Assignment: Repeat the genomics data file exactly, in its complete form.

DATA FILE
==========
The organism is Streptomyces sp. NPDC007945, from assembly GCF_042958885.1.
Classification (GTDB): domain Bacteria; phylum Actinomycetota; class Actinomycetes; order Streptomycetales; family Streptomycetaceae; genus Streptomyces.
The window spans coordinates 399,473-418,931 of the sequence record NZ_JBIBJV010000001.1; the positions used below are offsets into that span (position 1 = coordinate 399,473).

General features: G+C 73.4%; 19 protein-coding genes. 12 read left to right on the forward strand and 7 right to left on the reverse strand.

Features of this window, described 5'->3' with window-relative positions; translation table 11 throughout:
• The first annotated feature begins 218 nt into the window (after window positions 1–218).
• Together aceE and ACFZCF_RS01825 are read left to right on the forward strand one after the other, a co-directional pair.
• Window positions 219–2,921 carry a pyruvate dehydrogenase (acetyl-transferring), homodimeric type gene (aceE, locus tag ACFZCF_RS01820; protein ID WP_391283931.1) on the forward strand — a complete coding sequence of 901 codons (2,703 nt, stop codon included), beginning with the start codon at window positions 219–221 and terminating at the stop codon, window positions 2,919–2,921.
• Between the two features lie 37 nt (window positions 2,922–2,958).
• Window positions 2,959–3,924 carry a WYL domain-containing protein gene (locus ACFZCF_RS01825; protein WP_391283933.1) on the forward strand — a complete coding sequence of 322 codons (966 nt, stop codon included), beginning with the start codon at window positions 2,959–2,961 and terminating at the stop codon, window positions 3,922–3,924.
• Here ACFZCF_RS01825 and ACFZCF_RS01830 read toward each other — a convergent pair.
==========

The organism is Streptomyces sp. NPDC007945, from assembly GCF_042958885.1.
Classification (GTDB): domain Bacteria; phylum Actinomycetota; class Actinomycetes; order Streptomycetales; family Streptomycetaceae; genus Streptomyces.
The window spans coordinates 399,473-418,931 of the sequence record NZ_JBIBJV010000001.1; the positions used below are offsets into that span (position 1 = coordinate 399,473).

General features: G+C 73.4%; 19 protein-coding genes. 12 read left to right on the forward strand and 7 right to left on the reverse strand.

Features of this window, described 5'->3' with window-relative positions; translation table 11 throughout:
• The first annotated feature begins 218 nt into the window (after window positions 1–218).
• Together aceE and ACFZCF_RS01825 are read left to right on the forward strand one after the other, a co-directional pair.
• Window positions 219–2,921 carry a pyruvate dehydrogenase (acetyl-transferring), homodimeric type gene (aceE, locus tag ACFZCF_RS01820; protein ID WP_391283931.1) on the forward strand — a complete coding sequence of 901 codons (2,703 nt, stop codon included), beginning with the start codon at window positions 219–221 and terminating at the stop codon, window positions 2,919–2,921.
• Between the two features lie 37 nt (window positions 2,922–2,958).
• Window positions 2,959–3,924 carry a WYL domain-containing protein gene (locus ACFZCF_RS01825; protein WP_391283933.1) on the forward strand — a complete coding sequence of 322 codons (966 nt, stop codon included), beginning with the start codon at window positions 2,959–2,961 and terminating at the stop codon, window positions 3,922–3,924.
• Here ACFZCF_RS01825 and ACFZCF_RS01830 read toward each other — a convergent pair.